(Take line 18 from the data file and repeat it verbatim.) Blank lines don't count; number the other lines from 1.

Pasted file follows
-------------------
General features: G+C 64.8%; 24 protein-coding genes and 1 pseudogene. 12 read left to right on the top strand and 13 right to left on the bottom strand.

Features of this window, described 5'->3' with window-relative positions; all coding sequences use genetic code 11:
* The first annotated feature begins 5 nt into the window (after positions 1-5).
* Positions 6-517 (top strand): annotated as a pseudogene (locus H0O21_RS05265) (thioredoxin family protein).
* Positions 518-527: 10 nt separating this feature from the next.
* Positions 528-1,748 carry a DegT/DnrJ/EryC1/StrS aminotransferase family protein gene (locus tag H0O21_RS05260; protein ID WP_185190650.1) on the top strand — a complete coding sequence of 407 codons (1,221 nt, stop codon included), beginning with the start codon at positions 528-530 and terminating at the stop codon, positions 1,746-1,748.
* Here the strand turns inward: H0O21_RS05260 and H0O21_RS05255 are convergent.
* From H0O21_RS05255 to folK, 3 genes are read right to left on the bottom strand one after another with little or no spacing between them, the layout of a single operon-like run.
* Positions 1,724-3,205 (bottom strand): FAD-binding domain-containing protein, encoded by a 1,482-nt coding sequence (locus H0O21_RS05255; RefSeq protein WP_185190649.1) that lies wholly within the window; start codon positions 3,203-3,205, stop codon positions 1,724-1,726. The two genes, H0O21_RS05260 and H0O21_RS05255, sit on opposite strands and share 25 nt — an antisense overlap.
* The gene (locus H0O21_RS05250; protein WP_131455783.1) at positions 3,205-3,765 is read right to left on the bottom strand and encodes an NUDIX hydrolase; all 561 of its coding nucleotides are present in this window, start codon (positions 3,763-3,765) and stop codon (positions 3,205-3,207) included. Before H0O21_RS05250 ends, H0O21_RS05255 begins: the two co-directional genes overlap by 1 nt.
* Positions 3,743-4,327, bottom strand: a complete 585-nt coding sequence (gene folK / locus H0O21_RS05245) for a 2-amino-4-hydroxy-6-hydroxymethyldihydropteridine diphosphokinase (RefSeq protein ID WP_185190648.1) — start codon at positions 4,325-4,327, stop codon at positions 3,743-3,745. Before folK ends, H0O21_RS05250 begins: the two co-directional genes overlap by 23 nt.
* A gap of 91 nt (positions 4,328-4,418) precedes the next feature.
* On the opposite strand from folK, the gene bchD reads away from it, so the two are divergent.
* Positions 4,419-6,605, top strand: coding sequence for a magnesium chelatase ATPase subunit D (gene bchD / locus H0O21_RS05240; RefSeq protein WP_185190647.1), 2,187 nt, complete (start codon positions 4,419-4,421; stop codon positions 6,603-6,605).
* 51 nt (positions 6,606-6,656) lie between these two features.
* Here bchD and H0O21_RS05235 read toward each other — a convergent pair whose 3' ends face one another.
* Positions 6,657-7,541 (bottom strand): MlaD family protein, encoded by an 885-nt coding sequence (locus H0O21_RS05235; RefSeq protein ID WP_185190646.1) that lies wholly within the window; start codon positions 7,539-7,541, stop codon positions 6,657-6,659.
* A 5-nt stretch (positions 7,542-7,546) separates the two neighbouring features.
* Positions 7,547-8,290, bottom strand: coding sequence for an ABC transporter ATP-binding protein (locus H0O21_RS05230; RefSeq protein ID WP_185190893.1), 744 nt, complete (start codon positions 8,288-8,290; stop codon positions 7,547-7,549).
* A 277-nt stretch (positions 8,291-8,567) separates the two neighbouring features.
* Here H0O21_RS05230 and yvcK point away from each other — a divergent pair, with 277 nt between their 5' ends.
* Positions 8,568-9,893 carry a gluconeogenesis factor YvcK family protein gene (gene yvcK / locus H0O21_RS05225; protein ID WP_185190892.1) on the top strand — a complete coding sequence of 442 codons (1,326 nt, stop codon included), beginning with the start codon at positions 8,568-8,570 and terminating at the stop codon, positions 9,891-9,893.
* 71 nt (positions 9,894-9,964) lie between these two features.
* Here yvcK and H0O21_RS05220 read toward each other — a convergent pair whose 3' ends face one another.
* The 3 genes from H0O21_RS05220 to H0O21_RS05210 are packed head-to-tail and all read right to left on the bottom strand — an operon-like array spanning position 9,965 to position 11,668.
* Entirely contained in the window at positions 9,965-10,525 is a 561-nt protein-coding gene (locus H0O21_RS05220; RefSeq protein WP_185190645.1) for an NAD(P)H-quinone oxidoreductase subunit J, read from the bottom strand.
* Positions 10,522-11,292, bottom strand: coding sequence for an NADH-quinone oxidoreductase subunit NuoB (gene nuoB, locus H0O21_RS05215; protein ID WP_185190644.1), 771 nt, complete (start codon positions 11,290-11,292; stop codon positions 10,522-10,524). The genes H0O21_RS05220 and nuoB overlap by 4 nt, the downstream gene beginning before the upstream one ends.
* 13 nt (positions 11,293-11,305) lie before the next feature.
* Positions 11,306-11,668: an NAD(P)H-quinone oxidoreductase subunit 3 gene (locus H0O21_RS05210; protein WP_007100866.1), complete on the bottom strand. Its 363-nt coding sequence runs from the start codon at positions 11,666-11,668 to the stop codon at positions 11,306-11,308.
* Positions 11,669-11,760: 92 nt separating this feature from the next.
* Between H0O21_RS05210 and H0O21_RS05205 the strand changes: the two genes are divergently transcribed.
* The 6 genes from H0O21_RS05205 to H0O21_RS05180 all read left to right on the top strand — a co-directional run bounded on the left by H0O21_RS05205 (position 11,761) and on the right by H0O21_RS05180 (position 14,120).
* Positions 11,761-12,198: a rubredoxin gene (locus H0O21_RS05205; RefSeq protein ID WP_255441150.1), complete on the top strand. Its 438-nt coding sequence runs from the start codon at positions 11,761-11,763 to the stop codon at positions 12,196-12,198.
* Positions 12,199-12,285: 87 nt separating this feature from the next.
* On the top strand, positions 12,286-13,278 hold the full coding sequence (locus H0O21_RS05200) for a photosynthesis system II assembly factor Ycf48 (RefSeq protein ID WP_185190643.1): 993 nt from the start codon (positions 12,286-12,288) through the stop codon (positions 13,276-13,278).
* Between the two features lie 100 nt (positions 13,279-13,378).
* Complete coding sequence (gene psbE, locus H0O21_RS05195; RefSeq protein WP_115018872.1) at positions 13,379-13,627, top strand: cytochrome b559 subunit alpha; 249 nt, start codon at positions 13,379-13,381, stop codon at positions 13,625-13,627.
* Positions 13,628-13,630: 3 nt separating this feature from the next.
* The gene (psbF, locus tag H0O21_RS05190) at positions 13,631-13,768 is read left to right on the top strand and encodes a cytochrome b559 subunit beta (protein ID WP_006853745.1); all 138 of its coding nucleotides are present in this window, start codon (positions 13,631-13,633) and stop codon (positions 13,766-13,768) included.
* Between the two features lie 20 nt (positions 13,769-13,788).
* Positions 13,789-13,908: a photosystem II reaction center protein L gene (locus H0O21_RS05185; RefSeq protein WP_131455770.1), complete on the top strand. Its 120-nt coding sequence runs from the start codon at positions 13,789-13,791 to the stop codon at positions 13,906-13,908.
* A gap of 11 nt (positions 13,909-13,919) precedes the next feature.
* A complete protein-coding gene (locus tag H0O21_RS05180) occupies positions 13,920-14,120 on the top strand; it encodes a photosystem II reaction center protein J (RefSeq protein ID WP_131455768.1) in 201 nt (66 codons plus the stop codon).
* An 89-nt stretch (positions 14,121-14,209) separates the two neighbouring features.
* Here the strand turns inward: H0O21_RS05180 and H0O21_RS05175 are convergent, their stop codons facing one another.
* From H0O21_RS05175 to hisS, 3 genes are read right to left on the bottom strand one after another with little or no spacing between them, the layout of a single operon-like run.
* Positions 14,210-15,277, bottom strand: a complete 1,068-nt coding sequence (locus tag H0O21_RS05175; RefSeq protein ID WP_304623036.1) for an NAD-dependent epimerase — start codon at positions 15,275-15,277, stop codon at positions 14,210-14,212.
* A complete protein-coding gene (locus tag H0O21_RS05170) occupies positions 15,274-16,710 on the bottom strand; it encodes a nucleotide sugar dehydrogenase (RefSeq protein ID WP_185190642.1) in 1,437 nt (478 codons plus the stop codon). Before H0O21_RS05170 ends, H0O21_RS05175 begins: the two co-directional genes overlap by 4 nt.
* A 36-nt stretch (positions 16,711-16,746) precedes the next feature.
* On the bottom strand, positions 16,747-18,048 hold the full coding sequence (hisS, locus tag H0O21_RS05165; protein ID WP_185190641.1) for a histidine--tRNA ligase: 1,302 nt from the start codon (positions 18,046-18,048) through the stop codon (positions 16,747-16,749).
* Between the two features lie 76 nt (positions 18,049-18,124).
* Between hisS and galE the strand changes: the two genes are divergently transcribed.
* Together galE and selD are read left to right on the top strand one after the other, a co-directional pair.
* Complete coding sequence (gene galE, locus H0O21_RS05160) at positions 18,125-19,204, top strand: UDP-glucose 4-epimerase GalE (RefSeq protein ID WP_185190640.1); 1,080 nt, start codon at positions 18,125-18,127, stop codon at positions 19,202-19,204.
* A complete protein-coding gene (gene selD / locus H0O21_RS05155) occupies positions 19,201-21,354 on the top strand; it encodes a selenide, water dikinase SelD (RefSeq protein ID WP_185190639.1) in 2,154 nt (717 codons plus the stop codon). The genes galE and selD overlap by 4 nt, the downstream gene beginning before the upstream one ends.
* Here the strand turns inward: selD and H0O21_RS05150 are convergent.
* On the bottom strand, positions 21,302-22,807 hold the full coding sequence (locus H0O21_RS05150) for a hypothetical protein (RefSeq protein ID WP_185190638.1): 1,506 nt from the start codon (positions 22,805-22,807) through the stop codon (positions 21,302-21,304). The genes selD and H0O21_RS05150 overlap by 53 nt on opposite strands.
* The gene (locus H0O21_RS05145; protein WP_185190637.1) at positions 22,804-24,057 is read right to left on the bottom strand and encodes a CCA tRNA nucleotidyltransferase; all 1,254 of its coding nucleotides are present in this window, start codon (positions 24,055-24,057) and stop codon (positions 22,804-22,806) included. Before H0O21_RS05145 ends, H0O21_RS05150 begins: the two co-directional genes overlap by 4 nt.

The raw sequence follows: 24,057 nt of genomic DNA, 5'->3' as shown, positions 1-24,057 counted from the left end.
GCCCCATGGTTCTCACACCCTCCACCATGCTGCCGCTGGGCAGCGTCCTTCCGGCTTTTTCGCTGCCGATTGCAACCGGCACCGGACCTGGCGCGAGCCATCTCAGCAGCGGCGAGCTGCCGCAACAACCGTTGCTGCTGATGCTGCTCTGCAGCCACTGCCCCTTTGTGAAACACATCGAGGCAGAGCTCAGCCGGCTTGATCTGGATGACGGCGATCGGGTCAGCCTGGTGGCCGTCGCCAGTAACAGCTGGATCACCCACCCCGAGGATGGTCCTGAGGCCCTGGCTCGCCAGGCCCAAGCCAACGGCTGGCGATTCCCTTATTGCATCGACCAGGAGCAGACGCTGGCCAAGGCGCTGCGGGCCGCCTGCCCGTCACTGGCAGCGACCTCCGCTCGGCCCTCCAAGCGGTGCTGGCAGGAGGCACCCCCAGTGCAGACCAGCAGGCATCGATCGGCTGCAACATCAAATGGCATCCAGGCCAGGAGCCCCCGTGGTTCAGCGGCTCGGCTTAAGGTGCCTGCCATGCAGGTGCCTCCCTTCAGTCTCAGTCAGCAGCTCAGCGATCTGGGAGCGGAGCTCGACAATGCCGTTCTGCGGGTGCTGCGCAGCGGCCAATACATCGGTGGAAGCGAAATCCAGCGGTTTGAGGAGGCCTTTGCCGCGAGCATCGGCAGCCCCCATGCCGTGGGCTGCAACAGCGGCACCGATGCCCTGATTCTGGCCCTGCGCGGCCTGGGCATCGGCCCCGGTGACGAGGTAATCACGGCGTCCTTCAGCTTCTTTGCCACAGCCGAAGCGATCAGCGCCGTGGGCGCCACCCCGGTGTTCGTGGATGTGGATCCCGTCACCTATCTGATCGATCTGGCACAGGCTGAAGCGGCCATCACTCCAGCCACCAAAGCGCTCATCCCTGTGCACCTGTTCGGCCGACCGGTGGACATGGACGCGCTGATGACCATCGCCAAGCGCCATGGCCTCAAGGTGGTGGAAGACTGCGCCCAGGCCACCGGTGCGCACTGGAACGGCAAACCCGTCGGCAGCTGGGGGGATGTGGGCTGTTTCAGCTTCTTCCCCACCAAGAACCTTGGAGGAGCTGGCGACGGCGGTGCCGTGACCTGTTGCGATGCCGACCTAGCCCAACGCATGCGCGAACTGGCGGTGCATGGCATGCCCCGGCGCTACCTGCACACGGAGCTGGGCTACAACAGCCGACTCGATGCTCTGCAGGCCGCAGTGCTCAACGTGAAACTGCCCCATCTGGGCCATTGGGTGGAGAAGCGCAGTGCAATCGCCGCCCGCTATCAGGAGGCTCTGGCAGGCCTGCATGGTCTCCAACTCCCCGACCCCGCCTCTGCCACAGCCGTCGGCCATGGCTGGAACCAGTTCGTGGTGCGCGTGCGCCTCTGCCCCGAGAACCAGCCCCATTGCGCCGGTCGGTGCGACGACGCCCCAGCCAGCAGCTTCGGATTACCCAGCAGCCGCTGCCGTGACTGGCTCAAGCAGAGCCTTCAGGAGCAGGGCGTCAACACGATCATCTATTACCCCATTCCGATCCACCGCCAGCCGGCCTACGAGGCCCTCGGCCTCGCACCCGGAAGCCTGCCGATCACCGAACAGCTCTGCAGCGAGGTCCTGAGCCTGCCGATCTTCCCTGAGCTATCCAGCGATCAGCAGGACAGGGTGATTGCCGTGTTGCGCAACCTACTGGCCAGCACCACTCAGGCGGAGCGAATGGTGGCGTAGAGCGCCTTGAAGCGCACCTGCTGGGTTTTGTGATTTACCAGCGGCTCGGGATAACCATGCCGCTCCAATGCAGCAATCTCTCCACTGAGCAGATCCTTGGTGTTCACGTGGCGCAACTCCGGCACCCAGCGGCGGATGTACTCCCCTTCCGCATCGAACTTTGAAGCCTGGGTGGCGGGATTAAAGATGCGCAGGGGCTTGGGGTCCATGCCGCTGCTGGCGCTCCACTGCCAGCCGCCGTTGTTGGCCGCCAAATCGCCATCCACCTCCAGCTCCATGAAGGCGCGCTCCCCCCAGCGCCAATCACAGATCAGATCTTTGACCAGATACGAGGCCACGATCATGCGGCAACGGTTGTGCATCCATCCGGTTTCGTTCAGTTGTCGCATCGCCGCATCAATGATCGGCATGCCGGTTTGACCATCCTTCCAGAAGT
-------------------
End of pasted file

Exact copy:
* A 5-nt stretch (positions 7,542-7,546) separates the two neighbouring features.